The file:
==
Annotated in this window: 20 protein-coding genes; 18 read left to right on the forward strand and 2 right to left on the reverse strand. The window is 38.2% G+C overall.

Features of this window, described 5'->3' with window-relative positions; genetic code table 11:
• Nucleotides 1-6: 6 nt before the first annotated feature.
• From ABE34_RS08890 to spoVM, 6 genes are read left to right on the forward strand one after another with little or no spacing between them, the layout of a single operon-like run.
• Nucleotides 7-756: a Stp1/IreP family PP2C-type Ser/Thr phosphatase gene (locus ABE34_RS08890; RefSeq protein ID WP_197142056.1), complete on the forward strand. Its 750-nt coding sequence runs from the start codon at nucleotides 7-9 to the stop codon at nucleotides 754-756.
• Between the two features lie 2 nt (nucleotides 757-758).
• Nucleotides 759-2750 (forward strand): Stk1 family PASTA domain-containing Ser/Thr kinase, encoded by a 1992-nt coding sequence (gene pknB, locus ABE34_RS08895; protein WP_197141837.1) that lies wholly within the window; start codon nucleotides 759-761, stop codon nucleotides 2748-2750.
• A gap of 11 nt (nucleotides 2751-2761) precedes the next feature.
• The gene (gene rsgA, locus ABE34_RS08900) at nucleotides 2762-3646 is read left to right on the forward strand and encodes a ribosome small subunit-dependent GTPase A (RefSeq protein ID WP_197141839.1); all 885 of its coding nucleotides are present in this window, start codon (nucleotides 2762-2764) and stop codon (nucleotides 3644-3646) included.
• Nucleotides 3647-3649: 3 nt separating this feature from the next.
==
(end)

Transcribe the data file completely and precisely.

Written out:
Annotated in this window: 20 protein-coding genes; 18 read left to right on the forward strand and 2 right to left on the reverse strand. The window is 38.2% G+C overall.

Features of this window, described 5'->3' with window-relative positions; genetic code table 11:
• Nucleotides 1-6: 6 nt before the first annotated feature.
• From ABE34_RS08890 to spoVM, 6 genes are read left to right on the forward strand one after another with little or no spacing between them, the layout of a single operon-like run.
• Nucleotides 7-756: a Stp1/IreP family PP2C-type Ser/Thr phosphatase gene (locus ABE34_RS08890; RefSeq protein ID WP_197142056.1), complete on the forward strand. Its 750-nt coding sequence runs from the start codon at nucleotides 7-9 to the stop codon at nucleotides 754-756.
• Between the two features lie 2 nt (nucleotides 757-758).
• Nucleotides 759-2750 (forward strand): Stk1 family PASTA domain-containing Ser/Thr kinase, encoded by a 1992-nt coding sequence (gene pknB, locus ABE34_RS08895; protein WP_197141837.1) that lies wholly within the window; start codon nucleotides 759-761, stop codon nucleotides 2748-2750.
• A gap of 11 nt (nucleotides 2751-2761) precedes the next feature.
• The gene (gene rsgA, locus ABE34_RS08900) at nucleotides 2762-3646 is read left to right on the forward strand and encodes a ribosome small subunit-dependent GTPase A (RefSeq protein ID WP_197141839.1); all 885 of its coding nucleotides are present in this window, start codon (nucleotides 2762-2764) and stop codon (nucleotides 3644-3646) included.
• Nucleotides 3647-3649: 3 nt separating this feature from the next.